January 28, 2022

How JAXA’s satellites track emissions and more



It was in 1987 that MOS-1, Japan’s first satellite to observe the Earth for environmental conservation and other purposes, was launched. Since then, JAXA has used the satellite to observe the state of the global environment and changes occurring to it with an eye to solving various global issues. “JAXA’s mission is not only to disseminate the scientific knowledge obtained from satellites, but also to tackle social issues in collaboration with various partner organizations around the world,” said JAXA’s senior chief officer of Earth observation missions, Takeshi Hirabayashi.

For example, following the adoption of the Kyoto Protocol in 1997, the world’s first satellite specializing in greenhouse gas observations, GOSAT, was launched in 2009 and has been in operation ever since. It has long been known that concentrations of carbon dioxide and methane in the atmosphere are rising steadily, but until recently satellite data has not been used in emissions reporting. However, GOSAT has showed that satellites can objectively observe each country’s emissions with transparent scientific evidence, and as a result, in 2019, the efficacy of satellite data was recognized for emissions reporting. The Global Stock Take (GST), which is stipulated in the Paris Agreement and is scheduled to take place 2023, is an opportunity to check the progress of each country’s greenhouse gas reduction efforts. JAXA is working with international organizations and related organizations in Japan and overseas to capitalize on its 12 years of data and know-how so that satellite data can be counted as scientific evidence in that process.

A vegetation index made from concentrations of chlorophyll a that were measured by the Global Change Observation Mission Shikisai. | © JAXA/EORC

The greenhouse gas observation satellite Ibuki during its deployment. | © JAXA

The volcanic island of Nishinoshima, which continues to expand, as observed by the technical satellite Daichi-2, which observes land area. | © JAXA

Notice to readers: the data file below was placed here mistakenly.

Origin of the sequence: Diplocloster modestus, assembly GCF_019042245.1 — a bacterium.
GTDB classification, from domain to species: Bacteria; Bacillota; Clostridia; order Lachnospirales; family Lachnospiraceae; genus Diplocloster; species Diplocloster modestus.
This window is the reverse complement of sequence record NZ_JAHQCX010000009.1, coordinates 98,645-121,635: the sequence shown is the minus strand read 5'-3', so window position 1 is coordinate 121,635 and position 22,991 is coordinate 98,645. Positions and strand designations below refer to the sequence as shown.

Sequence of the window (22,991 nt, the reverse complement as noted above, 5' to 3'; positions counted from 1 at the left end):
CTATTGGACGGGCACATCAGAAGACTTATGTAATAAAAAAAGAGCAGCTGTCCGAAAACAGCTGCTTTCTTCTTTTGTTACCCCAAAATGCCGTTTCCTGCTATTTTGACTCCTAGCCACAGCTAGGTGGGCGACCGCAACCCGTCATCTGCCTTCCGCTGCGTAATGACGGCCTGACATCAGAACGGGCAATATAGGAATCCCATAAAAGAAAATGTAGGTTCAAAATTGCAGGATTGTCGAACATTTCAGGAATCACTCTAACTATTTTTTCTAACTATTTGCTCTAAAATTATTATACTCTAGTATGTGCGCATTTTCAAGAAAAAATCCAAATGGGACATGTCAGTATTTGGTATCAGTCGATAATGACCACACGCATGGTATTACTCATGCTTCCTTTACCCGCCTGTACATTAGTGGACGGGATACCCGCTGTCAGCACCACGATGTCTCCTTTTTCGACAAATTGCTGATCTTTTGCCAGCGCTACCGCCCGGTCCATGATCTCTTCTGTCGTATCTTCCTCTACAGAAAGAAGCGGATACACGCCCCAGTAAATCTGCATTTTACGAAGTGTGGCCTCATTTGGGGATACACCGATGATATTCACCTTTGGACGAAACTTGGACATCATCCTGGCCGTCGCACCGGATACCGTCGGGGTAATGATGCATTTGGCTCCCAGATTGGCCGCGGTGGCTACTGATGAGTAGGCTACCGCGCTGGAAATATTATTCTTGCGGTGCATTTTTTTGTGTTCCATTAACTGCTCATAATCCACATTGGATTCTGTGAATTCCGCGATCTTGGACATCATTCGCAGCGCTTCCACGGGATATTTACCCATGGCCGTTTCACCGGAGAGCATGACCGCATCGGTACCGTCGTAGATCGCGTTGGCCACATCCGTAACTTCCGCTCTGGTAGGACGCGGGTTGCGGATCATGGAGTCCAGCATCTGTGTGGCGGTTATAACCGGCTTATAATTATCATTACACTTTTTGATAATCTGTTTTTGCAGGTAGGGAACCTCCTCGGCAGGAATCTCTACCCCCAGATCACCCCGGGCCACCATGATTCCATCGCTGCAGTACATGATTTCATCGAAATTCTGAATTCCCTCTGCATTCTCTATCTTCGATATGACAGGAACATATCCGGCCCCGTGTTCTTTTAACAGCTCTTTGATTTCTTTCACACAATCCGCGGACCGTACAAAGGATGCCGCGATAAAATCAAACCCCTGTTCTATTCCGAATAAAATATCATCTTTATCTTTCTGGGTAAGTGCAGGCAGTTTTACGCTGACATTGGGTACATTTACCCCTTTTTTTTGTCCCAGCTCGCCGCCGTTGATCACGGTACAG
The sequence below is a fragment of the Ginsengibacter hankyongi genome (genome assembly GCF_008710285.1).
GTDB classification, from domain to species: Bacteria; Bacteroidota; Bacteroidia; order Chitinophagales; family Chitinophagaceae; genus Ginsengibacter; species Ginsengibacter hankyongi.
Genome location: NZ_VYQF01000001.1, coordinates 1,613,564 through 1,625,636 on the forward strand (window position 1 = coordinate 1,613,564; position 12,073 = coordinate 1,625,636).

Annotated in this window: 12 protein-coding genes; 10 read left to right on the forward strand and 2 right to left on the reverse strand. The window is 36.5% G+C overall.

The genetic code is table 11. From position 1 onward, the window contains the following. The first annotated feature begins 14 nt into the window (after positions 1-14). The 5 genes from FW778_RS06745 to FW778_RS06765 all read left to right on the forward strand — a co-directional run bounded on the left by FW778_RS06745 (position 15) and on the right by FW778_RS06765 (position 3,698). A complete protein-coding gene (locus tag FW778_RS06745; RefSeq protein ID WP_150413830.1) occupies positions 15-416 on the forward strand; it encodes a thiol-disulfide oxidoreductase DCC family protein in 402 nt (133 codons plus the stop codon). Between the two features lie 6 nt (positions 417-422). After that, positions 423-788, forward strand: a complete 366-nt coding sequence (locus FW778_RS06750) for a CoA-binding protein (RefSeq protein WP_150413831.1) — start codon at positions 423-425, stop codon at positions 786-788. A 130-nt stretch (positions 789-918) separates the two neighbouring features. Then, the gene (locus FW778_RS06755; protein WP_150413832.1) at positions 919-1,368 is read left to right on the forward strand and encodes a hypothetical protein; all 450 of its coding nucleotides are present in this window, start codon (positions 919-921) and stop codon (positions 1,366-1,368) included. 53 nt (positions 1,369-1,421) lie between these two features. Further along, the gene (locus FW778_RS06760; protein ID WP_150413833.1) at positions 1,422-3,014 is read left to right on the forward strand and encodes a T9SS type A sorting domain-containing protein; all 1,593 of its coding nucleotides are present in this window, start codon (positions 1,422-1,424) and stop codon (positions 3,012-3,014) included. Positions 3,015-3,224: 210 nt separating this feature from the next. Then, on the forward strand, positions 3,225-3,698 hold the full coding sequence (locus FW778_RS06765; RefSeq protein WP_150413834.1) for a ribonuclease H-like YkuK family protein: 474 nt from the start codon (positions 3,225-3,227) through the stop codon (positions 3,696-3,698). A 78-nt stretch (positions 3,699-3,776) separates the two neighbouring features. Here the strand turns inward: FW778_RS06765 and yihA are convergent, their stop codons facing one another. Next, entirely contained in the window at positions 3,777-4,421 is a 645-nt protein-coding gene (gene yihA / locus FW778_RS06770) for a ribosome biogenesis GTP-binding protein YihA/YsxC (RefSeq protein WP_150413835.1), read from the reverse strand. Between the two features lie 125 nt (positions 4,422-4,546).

Japanese satellites also contribute to green innovation business by offering a wide range of observational data. For example, in the field of renewable energy, they can capture topographical and solar radiation data that can help in determining suitable locations for wind, hydroelectric and solar power generation. Early warning systems have been established using data from Japanese satellites that observe changes to forests and check for illegal logging in 77 countries, including in the Amazon, where about 6 million hectares of rainforest is lost annually. In Japan, there is a movement to conduct satellite-based observation of forests for local governments in areas where it is difficult to conduct ground-based surveys due to personnel shortages. A pilot program began with Ibaraki Prefecture in 2019.

In addition, in the fishing sector, satellites are being used to provide data on daily sea surface temperature changes. This is relayed to the fishing information center, giving fishermen useful information and allowing them to conduct their work more efficiently.

The other area JAXA is focusing on is providing information during emergencies such as natural disasters, and in addition predicting disasters. For example, monitoring for slight changes in the shape of a mountain to determine volcanic eruption alert levels and predicting areas of likely inundation during floods can both be conducted more efficiently with satellites than by helicopter, especially at night and during bad weather. Also, as the risk of serious accidents and disasters due to aging infrastructure has become more pronounced, JAXA is proceeding with efforts to monitor changes in infrastructure such as flood embankments to assist with preventive maintenance.

Based on achievements in these areas, the use of satellite data was officially included in the government’s disaster prevention basic plan in 2017, and the Ministry of Land, Infrastructure, Transport and Tourism as well as some local governments have formalized the use of satellite data in disaster response.

In addition to disaster response, Hirabayashi explains JAXA is also focusing on forecasting efforts, working for example with the University of Tokyo to develop a simulation system, Today’s Earth, that will predict flooding more than 30 hours in advance. “JAXA alone cannot make all the predictions in response to all global environmental issues. In the future, we plan to collaborate with a wider variety of institutions to investigate the processes and causal relationships of various phenomena,” he said.

Ibuki-2 observes carbon dioxide and carbon monoxide, which together allow an estimate of total carbon emissions. | © JAXA






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